Service Workers at Scale, Part II: Handling Fallback Resources

Written by Erik Jung on

Part I of this series established that some of the challenges in building service workers for complex websites stem from having to accommodate page request variations. In this iteration, we’ll touch on how to handle similar variations in the acquiring and delivering of fallback resources.

Pre-caching fallback dependencies

A familiar pattern for caching dependencies is to request them in bulk during the installation stage. We began with this approach in our own service worker, specifying path strings for all fallback resources:

addEventListener('install', event => {
      .then(cache => {
        return cache.addAll([
      .catch(err => console.warn(err))

Cache.addAll() converts each element of the array it receives into a new Request object, so you can conveniently pass it an array of strings. This simple approach worked well during local development, but there were some issues on our more complicated test server. We needed more control over the requests made by Cache.addAll(), so we created them explicitly:

  new Request('/offline', {...}),
  new Request('/books-offline', {...}),
  new Request('/assets/offline-avatar.png', {...}),
  new Request('/assets/offline-photo.png', {...})

Constructing our own requests gave us the ability to override their default options. The necessity to supply these options became obvious once we saw 401 responses to our fallback page requests. The server had enabled HTTP auth, so requests sent from our worker in attempt to pre-cache resources were failing.

The credentials option solved this problem, allowing our requests to break through the authentication barrier:

  new Request('/offline', {credentials: 'same-origin'}),
  // ...

We also decided to use the cache option for future-proofing. This will be useful for controlling how requests interact with the HTTP cache. While it currently only works in Firefox Developer Edition, we included it to make sure pre-cached responses are fresh1:

  new Request('/assets/offline-photo.png', {cache: 'reload'}),
  // ...

For an overview of other cache option values, check out Jake Archibald’s article with various examples of service worker and HTTP cache interoperability.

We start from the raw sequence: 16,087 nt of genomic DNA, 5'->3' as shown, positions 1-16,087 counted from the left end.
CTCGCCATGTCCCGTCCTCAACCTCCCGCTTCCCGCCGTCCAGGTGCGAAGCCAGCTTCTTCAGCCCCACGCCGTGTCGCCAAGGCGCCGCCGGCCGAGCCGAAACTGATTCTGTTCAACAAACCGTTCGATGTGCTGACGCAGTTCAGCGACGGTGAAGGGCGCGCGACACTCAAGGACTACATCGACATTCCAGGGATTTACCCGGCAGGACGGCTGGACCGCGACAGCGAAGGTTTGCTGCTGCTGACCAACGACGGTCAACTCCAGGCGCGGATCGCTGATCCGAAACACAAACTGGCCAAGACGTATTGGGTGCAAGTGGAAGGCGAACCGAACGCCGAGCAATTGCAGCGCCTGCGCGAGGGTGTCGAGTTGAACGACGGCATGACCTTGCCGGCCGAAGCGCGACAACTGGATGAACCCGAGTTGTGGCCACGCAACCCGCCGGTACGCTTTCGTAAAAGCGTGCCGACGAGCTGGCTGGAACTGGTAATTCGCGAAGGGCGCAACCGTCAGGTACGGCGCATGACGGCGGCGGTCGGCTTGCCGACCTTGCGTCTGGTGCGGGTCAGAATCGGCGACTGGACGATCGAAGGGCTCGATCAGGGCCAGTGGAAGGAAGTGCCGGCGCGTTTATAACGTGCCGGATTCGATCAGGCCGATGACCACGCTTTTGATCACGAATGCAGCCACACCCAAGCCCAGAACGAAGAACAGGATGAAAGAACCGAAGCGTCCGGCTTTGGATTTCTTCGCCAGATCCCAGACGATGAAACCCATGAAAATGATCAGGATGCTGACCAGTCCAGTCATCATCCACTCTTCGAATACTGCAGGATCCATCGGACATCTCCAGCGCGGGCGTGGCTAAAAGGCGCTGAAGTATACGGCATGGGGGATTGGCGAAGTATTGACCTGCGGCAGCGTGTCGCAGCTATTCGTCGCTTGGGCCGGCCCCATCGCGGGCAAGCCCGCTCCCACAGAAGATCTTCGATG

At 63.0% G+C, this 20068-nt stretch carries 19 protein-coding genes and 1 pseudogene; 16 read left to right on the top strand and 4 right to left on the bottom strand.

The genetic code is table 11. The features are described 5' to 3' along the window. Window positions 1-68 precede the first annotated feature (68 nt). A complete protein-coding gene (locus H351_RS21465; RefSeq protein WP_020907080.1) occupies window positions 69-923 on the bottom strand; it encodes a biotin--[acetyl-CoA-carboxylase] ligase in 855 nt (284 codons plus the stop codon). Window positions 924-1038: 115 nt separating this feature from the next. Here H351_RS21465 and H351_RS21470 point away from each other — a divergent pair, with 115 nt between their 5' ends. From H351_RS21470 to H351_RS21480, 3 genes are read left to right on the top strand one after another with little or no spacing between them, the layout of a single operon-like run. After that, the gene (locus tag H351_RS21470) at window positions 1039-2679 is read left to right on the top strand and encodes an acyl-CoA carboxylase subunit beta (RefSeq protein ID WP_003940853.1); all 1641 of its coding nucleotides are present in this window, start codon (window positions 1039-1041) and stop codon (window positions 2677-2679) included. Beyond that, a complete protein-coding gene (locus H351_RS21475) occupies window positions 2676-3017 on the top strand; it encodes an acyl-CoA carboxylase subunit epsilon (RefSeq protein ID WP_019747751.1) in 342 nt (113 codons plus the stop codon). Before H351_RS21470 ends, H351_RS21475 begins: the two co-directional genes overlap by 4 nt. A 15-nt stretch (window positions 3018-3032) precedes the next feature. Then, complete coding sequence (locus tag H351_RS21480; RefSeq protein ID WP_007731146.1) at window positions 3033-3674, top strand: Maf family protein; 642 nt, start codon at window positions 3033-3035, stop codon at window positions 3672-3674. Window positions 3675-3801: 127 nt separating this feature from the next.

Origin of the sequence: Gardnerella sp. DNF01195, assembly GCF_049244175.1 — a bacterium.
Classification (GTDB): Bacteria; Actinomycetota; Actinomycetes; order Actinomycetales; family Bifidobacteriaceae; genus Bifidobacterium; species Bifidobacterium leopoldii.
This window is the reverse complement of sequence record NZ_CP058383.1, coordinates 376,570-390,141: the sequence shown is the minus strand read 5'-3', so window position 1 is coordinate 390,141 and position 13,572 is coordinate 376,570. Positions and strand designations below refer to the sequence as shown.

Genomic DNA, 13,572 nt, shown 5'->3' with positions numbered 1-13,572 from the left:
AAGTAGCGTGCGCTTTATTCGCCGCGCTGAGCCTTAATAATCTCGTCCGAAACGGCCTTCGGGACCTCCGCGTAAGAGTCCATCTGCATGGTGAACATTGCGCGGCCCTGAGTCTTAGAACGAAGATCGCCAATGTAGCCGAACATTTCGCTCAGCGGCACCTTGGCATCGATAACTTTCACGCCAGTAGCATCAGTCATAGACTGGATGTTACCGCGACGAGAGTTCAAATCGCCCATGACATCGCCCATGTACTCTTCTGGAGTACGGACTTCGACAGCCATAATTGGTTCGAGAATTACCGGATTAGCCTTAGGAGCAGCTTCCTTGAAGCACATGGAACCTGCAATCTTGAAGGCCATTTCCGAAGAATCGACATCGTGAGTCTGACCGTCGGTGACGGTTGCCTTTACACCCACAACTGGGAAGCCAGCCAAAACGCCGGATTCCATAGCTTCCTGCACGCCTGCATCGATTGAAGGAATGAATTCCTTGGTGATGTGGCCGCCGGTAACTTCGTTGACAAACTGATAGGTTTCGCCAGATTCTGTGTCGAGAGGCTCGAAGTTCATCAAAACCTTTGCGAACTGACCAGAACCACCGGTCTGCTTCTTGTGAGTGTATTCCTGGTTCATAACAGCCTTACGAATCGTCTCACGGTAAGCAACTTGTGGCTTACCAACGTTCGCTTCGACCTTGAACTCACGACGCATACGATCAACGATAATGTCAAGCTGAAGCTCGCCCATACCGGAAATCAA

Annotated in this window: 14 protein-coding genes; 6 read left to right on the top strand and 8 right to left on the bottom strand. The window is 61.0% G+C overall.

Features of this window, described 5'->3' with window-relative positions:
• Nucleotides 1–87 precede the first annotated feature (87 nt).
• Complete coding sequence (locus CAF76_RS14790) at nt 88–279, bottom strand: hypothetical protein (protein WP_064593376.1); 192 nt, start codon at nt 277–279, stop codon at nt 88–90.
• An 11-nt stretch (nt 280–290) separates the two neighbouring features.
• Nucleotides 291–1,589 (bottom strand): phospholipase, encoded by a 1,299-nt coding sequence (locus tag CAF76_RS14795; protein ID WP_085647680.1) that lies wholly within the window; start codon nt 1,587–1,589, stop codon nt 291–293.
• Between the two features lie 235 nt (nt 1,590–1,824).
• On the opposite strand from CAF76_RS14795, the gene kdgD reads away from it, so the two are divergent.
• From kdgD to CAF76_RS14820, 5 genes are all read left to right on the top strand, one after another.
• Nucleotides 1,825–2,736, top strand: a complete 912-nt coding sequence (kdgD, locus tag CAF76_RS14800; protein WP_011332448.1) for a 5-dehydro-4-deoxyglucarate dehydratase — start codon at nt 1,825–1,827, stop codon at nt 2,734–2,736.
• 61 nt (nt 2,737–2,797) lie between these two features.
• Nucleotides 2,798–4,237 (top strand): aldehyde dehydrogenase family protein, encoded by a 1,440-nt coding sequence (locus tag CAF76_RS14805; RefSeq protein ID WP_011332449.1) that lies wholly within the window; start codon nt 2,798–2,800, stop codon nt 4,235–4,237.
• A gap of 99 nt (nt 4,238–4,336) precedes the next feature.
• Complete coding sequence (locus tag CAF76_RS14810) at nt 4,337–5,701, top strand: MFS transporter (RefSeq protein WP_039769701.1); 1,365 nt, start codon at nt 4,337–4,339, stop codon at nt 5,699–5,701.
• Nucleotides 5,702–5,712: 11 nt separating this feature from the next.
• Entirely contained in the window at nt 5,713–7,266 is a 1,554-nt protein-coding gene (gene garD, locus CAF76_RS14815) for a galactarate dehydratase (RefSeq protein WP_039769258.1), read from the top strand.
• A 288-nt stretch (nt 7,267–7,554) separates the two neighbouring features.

Responding with fallback images

Our pre-cache items include generic images intended to serve as “fallbacks” for unfulfilled requests. We needed to account for two different fallback image types, each with their own visual treatment:

  1. Images embedded in articles
  2. Avatars for authors and commenters

To determine which fallback should be used for a given request, we associated each with a URL hostname:

const fallbackImages = new Map([
  [location.hostname, '/assets/offline-photo.png'],
  ['', '/assets/offline-avatar.png']

Using a map like this, we can conveniently lookup the proper fallback based on the URL of an unfulfilled request:

function matchFallback (req) {
  const {hostname} = new URL(req.url);

  if (isImageRequest(req)) {
    const image = fallbackImages.get(hostname);
    return caches.match(image);

  // ...

“Redirecting” to offline pages

As with our fallback images, we also needed to accommodate a bit of variation in our handling of fallback pages. Some pages that we wanted to make available offline had too many images to justify pre-caching. In these cases, simplified versions of those pages (minus the images) were created to use as substitutes, as if they were redirected.

Because all of the pages with offline variations are local, they can be mapped by their URL pathname, and incorporated into our matchFallback() handler accordingly:

const fallbackPages = new Map([
  ['/books', '/books-offline'],
  ['/workshops', '/workshops-offline']

function matchFallback (req) {
  const {hostname, pathname} = new URL(req.url);

  if (isImageRequest(req)) {
    const imagePath = fallbackImages.get(hostname);
    return caches.match(imagePath);

  if (isPageRequest(req)) {
    const pagePath = fallbackPages.get(pathname);
    return caches.match(pagePath);

  // Use an new response if nothing better can be found.
  return Promise.resolve(new Response(/* ... */));

Coming up next: Cache trimming and invalidation

In the next part of this series, we’ll cover strategies for invalidating old caches and limiting the amount of storage space they can occupy.

  1. To fill in for the sparse browser implementation, it’s recommended to use some form of cache-busting when pre-caching static resources. 
Erik Jung

Erik Jung is a developer equally interested in design and all other aspects of building things for the web. You can follow his thoughts on CSS architecture, build tools, and emerging JavaScript trends at @erikjung.

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